Earlier this offseason, quarterback Daniel Jones joined defensive end Clelin Ferell and linebacker Devin Bush as the three top-10 picks from the 2019 NFL Draft to fall short of earning a fifth-year option.
Despite the Giants' decision to forgo that extra year of security, Jones sees no reason there should be any extra fuel on the fire to compete. That passion is already there.
"I think I have plenty of motivation," Jones told Paul Schwartz of the New York Post. "I feel I work hard, I've worked hard before, and I've always worked hard for myself and worked hard for my teammates. I don't think that changes, really. It is what it is, and I'll keep doing what I've been doing and improve and refine my process."
The process to this point in Jones' career has yielded unsatisfactory results. In his three seasons behind center, he has never won more than five games in a season. Jones has thrown 29 interceptions to 45 touchdowns, and he's also fumbled the ball 36 times.
That's not to say he's gone without flashes of the potential that made him a No. 6 overall pick, but Jones is well aware of his previous failings, and the desire to bring winning football to New York by turning his play around has more of an impact on him than the financials of the looming prove-it year.
"The lack of success? Um, yeah, it weighs on me a great deal," Jones said. "When you put a lot of time and effort into something and you don't see the results, I think that's tough when you're doing anything. Playing football in the NFL, playing football in New York, I think there's a heavy weight to that. I and the whole team feel that and we're working as hard as we can to avoid being in this situation in the future. Yeah, it weighs on me heavy."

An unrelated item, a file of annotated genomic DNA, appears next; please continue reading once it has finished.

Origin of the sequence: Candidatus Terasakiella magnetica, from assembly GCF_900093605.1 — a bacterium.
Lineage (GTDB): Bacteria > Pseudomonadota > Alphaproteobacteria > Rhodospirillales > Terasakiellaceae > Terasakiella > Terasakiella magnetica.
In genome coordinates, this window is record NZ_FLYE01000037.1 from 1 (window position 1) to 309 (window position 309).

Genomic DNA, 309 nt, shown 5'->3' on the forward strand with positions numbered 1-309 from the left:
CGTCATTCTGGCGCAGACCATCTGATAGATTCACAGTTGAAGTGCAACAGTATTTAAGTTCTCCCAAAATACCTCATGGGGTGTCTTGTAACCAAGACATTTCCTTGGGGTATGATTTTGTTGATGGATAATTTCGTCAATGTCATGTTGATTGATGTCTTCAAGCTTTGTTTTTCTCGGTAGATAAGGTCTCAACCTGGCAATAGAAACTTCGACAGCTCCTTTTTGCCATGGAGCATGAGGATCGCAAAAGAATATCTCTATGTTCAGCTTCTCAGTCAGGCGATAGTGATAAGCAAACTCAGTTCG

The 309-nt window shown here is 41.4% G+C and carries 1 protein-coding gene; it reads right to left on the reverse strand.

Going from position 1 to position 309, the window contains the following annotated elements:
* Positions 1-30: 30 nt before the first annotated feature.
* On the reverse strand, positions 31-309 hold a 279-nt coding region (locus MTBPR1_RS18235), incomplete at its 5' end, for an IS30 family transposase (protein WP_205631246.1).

Eli Manning, who knows a thing or two about winning in New York, recently expressed his belief that Daniel Jones' struggles are partly a product of the many coaching changes and new offensive installs he's endured while trying to get his legs under him.
Jones is already on his third head coach and fourth offensive coordinator since 2019. While he admits the added growing pains attached to such turnover, Jones has resisted viewing it as absolution.
"It doesn't make it easier," Jones said. "At the same time, comparing your path or your situation to what other people have had success with and what other people have failed with is also a recipe for disaster. Everyone is going to have a different path, everyone's going to have a different situation. It's your job to make it work and figure out your own situation.
"Things I can't control, you waste energy and effort and time worrying about those. I think there's a lot of benefits to my situation and having learned a lot of football and seeing it through different eyes and heard different coaches, their different philosophies, I think it can be, it depends on how you look at it, but it can be a positive and it can help you grow."
The fourth-year pro has the right mindset heading into a crossroads season in New York. It remains to be seen if that finally translates to displaying the right skill set for success come September.